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Memphis Election Day answers questions away from national spotlight

By , Daily Memphian Updated: November 08, 2022 3:52 PM CT | Published: November 08, 2022 4:00 AM CT

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Election Day in Memphis, Tennessee, doesn’t have the political drama to be found in states like Wisconsin, Georgia and other places where the results will change the national map of which party controls the U.S. Senate or the U.S. House.

You won’t find any pundits pulling up a state map or the city in national election night coverage.

Ballot Basics: Election Day Nov. 8, 2022

Tennessee doesn’t have a U.S. Senate race this year, but the two congressional districts that include parts of Memphis and Shelby County have changed since 2018 and 2020.

The predominantly Democratic 9th Congressional District where Democratic incumbent Steve Cohen of Memphis is seeking a ninth term is no longer all within Shelby County.

The Tennessee Legislature’s redistricting last year redrew the lines to take in half of Tipton County along with most of Shelby County. The district still remains predominantly Democratic.

The predominantly Republican 8th Congressional District where Republican incumbent David Kustoff of Germantown is seeking a fourth term still includes parts of the majority Democratic city as well as the Republican suburbs outside Memphis. But a majority of its territory takes in most of rural west Tennessee.

Tennessee Republican Gov. Bill Lee and Democratic challenger Dr. Jason Martin have been actively campaigning in Memphis and surrounding county.

Gov. Lee makes Collierville campaign stop, predicts ‘correction’ by voters

Lee ended his next-to-last bus tour of the state this past Saturday in the Collierville town square, where opponents of the “Right to Work” amendment to the Tennessee Constitution jockeyed for sign position with backers of Lee, who supports the amendment.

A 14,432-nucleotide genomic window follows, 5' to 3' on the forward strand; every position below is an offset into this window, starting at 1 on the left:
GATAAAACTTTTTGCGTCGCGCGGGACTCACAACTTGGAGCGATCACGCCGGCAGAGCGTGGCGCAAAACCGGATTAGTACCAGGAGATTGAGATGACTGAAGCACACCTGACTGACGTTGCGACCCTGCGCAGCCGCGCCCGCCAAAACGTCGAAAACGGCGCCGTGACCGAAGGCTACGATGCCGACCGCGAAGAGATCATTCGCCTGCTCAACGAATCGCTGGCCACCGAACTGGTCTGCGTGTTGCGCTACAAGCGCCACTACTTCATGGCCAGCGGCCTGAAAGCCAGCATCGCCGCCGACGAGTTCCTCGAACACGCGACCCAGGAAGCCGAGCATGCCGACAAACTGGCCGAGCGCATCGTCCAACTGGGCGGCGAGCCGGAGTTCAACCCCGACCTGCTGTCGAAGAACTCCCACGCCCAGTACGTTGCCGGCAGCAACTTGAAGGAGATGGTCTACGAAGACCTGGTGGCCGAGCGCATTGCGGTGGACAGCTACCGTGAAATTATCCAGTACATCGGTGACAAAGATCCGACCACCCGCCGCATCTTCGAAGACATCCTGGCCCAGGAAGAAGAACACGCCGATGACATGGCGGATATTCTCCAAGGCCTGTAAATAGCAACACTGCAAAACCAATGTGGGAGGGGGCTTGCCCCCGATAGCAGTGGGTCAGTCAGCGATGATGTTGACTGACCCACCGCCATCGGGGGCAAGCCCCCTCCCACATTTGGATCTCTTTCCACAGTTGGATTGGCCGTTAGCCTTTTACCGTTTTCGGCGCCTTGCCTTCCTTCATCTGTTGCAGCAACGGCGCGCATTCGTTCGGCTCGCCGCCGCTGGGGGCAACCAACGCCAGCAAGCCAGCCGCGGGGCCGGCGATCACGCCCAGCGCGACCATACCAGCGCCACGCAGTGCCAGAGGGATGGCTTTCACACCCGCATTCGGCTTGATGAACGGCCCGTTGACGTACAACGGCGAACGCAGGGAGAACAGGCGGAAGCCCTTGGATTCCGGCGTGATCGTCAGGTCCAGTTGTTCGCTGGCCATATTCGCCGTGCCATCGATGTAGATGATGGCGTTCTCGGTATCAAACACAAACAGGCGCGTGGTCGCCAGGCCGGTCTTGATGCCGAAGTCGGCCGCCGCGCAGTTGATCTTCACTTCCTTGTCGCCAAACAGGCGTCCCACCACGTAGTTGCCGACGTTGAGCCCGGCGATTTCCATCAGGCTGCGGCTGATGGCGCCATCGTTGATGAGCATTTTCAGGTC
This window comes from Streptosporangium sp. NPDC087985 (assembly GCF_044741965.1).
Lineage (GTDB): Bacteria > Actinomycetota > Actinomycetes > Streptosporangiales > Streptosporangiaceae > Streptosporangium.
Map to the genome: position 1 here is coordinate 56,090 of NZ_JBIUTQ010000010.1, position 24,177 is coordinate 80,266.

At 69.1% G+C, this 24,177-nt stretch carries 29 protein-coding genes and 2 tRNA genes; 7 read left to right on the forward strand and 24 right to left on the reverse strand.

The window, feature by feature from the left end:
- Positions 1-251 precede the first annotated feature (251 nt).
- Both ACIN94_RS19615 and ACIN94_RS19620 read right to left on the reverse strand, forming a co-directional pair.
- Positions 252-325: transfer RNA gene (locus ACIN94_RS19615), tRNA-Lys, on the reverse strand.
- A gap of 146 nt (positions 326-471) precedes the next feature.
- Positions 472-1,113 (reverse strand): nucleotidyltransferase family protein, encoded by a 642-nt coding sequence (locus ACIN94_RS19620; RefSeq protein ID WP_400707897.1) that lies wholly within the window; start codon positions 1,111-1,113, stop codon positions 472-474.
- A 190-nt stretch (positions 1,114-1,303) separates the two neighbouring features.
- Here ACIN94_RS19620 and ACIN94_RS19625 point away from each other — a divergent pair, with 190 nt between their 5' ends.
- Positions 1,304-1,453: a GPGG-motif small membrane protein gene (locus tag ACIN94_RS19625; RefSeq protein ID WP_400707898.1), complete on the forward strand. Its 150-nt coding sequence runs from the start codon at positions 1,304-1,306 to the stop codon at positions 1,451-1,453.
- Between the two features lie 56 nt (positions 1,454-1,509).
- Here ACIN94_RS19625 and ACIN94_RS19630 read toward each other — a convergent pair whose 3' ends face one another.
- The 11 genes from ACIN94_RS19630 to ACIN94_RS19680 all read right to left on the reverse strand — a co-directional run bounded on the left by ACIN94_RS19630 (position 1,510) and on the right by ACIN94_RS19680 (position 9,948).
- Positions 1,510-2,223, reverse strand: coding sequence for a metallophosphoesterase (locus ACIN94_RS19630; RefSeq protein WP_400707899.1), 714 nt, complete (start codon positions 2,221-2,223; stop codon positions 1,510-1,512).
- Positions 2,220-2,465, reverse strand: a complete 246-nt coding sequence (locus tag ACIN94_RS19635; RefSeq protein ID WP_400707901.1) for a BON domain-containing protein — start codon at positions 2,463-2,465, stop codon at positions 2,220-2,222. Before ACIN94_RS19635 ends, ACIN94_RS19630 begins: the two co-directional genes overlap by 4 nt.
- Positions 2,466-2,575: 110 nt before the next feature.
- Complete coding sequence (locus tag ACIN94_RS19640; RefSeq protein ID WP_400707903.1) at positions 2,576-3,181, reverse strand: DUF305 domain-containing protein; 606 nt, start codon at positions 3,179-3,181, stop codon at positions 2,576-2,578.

Martin will be at several Memphis polling sites Tuesday morning as he moves from west to east across the state.

Martin emerged as the Democratic nominee in a hard-fought statewide primary in August, beating Memphis City Council member JB Smiley Jr. by a narrow margin of 1,468 votes.

Smiley carried Shelby County as well as several other large urban counties.

The countywide totals in the general election race for governor will be watched closely for signs of how enthusiastic Memphis Democrats are about Martin as the party’s nominee.

Early voters’ numbers hint at Election Day turnout

Shelby County is home to the largest bases of both Democratic and Republican voters of any single county in the state.

In the 2018 November general election, Democratic nominee Karl Dean — a former Nashville mayor — carried the county in losing to Lee statewide.

But Lee campaigned hard in Shelby County starting with a contentious August primary that saw him beat U.S. Rep. Diane Black and future University of Tennessee president Randy Boyd.

He lost Shelby County to Dean by 68,330 votes that November.

The 173,699 Shelby County votes Dean got were 20% of his losing statewide total.

Political Roundup: Early voting, Cohen & Kustoff, Memphis mayor’s race

Lee’s 105,369 votes in Shelby County were 7.8% of his winning statewide total.

That compares to 10.2% of Gov. Bill Haslam’s votes coming from Shelby County in his 2010 first-term election and 22.4% of Democratic rival Mike McWherter’s votes coming from Shelby County.

Like Lee, Haslam emerged from a contentious three-way primary that saw all three front runners making frequent appearances in Shelby County.

Haslam got about 2,000 more votes than Lee did eight years later in the certified countywide results.

McWherter carried Shelby County but lost the statewide race by an almost two-to-one margin.

Gov. Bill Lee runs on Ford Megasite, other economic wins in low-key campaign

Haslam carried Shelby County in his reelection campaign in 2014 against Democratic nominee Charlie Brown, who won the nomination but got no support from the state party.

Haslam got 138 fewer votes in the county than he did four years earlier.

The last Democratic nominee to win statewide office was Gov. Phil Bredesen, who won a second term in November 2006. He beat Republican nominee Jim Bryson statewide by an even wider margin than Haslam beat McWherter in 2010.

He was the last Democratic nominee for governor to crack 200,000 votes in Shelby County.

Eight years later as the Democratic nominee for U.S. Senate, Bredesen was about 9,000 votes short of that mark in Shelby County in his statewide loss to Republican nominee Marsha Blackburn.

Political Roundup: Early voting hits 20,000; Jason Martin campaigns in Collierville

Blackburn won the seat Republican U.S. Sen. Lamar Alexander was leaving.

Bredesen carried Shelby County with 19.3% of his losing statewide total coming out of Shelby County.

The Shelby County vote for Blackburn amounted to 7.8% of her statewide victory by 242,033 votes.


Nov 8 2022 election Bill Lee Jason Martin Steve Cohen David Kustoff

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Bill Dries

Bill Dries

Bill Dries covers city and county government and politics. He is a native Memphian and has been a reporter for more than 40 years.


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